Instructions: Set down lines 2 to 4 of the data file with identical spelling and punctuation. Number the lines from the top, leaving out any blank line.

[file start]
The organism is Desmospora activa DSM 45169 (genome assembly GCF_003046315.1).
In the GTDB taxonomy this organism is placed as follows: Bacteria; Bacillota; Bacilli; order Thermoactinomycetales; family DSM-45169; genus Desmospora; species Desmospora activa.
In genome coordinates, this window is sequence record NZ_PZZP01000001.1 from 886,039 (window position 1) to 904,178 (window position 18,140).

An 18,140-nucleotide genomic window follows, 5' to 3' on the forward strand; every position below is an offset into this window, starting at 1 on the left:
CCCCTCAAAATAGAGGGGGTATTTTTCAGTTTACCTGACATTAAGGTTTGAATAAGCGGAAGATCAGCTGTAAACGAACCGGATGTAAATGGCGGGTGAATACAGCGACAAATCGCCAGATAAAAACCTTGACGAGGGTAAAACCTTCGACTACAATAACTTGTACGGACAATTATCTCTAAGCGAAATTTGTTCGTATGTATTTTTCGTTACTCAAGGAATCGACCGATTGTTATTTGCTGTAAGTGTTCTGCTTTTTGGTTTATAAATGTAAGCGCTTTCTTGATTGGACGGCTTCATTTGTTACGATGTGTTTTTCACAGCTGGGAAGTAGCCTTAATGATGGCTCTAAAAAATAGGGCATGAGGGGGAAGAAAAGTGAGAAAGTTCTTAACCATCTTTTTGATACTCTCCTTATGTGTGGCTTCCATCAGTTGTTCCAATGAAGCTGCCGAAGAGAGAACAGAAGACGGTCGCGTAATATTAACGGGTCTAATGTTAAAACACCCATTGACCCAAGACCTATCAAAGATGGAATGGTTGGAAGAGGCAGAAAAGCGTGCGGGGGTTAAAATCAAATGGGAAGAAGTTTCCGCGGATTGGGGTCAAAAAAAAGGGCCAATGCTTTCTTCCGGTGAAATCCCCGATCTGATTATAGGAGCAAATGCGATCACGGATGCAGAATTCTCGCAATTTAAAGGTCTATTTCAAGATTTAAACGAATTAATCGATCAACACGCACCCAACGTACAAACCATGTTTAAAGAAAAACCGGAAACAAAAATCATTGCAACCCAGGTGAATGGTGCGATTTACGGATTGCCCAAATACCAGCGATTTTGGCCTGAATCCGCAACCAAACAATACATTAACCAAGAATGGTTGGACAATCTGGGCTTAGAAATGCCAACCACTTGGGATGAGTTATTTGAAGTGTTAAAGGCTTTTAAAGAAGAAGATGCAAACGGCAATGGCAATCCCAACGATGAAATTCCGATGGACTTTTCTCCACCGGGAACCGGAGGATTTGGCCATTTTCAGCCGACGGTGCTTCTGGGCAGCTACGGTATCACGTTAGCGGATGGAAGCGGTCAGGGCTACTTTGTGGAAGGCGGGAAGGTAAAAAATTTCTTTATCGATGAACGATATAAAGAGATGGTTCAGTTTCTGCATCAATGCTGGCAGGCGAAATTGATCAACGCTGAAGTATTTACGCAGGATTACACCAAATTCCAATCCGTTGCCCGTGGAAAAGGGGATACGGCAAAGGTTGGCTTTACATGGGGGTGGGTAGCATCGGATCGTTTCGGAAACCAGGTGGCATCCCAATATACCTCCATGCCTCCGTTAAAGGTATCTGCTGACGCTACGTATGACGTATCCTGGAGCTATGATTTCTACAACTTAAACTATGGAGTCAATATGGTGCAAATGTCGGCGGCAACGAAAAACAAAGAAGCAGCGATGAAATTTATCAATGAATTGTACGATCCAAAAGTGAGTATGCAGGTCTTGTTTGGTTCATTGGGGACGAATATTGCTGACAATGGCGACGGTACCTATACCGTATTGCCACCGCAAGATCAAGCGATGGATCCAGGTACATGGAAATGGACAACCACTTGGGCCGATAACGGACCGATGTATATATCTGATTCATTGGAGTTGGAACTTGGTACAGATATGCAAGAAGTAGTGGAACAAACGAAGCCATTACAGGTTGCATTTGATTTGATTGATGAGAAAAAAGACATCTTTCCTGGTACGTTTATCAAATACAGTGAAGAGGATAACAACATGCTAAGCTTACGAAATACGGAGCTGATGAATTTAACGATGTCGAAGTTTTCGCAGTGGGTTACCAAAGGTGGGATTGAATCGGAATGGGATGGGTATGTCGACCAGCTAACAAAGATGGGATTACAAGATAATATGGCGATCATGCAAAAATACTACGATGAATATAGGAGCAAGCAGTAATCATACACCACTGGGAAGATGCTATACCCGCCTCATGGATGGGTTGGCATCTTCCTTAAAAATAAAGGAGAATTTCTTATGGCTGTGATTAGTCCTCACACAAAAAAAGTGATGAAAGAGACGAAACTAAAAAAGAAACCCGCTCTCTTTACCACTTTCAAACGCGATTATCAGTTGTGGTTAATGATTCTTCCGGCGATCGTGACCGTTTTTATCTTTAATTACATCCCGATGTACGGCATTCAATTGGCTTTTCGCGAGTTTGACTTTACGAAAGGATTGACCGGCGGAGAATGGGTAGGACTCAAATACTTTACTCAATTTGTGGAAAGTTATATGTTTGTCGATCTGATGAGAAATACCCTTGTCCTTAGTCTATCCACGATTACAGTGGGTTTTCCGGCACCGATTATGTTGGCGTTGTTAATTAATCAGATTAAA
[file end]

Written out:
In the GTDB taxonomy this organism is placed as follows: Bacteria; Bacillota; Bacilli; order Thermoactinomycetales; family DSM-45169; genus Desmospora; species Desmospora activa.
In genome coordinates, this window is sequence record NZ_PZZP01000001.1 from 886,039 (window position 1) to 904,178 (window position 18,140).

An 18,140-nucleotide genomic window follows, 5' to 3' on the forward strand; every position below is an offset into this window, starting at 1 on the left: